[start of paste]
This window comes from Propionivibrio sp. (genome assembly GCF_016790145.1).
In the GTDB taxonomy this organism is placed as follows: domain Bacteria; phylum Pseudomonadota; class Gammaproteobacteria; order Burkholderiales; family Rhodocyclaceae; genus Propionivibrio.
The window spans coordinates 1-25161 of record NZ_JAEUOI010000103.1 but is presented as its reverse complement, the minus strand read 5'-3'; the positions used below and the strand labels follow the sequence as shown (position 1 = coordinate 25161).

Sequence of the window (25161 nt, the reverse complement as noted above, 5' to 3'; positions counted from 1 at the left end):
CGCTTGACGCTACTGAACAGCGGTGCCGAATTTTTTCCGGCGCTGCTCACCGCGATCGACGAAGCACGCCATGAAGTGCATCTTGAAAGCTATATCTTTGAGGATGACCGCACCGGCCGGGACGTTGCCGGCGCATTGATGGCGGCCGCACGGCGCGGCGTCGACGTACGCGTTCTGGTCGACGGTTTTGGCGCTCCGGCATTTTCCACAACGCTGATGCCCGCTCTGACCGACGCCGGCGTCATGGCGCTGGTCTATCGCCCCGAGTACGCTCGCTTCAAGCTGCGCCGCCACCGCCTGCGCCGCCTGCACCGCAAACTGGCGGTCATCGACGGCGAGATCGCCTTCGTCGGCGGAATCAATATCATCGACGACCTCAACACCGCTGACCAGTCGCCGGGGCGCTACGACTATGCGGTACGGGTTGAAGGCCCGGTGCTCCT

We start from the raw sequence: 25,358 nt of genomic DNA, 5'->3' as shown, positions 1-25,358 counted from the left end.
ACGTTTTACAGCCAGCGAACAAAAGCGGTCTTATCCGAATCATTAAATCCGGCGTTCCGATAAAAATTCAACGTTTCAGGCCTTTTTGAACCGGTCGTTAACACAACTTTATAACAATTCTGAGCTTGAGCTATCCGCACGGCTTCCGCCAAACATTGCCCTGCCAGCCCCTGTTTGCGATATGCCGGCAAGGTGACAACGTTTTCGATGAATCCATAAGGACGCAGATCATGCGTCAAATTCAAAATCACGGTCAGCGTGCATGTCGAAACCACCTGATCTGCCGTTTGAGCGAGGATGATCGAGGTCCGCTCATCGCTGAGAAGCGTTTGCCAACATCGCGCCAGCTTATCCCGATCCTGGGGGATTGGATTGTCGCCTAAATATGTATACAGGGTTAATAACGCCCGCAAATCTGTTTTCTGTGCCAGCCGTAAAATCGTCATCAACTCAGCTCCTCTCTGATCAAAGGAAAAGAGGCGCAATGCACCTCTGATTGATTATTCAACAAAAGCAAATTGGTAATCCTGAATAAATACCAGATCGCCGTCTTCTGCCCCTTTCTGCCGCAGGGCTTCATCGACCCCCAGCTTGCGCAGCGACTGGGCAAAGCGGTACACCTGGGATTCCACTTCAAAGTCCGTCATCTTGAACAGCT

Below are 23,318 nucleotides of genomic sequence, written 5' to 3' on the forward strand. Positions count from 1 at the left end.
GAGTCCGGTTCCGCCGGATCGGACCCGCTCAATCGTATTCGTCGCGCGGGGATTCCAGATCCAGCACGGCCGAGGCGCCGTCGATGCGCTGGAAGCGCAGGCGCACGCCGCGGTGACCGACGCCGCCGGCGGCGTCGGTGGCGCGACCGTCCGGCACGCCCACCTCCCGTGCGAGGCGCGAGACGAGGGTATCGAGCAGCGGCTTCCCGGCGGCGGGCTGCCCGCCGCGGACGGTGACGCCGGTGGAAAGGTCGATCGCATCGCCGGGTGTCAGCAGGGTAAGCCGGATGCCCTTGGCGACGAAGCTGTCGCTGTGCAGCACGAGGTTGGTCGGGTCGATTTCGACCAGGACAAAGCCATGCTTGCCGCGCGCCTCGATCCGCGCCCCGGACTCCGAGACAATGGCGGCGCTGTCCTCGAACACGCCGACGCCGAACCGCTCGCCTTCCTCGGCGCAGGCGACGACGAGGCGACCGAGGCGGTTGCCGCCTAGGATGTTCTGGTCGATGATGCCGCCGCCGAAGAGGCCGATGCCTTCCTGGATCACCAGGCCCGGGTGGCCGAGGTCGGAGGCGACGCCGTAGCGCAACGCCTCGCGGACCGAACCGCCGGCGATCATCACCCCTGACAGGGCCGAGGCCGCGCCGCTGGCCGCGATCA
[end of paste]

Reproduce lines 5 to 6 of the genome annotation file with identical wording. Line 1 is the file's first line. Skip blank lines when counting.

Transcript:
CGCTTGACGCTACTGAACAGCGGTGCCGAATTTTTTCCGGCGCTGCTCACCGCGATCGACGAAGCACGCCATGAAGTGCATCTTGAAAGCTATATCTTTGAGGATGACCGCACCGGCCGGGACGTTGCCGGCGCATTGATGGCGGCCGCACGGCGCGGCGTCGACGTACGCGTTCTGGTCGACGGTTTTGGCGCTCCGGCATTTTCCACAACGCTGATGCCCGCTCTGACCGACGCCGGCGTCATGGCGCTGGTCTATCGCCCCGAGTACGCTCGCTTCAAGCTGCGCCGCCACCGCCTGCGCCGCCTGCACCGCAAACTGGCGGTCATCGACGGCGAGATCGCCTTCGTCGGCGGAATCAATATCATCGACGACCTCAACACCGCTGACCAGTCGCCGGGGCGCTACGACTATGCGGTACGGGTTGAAGGCCCGGTGCTCCT

We start from the raw sequence: 25,358 nt of genomic DNA, 5'->3' as shown, positions 1-25,358 counted from the left end.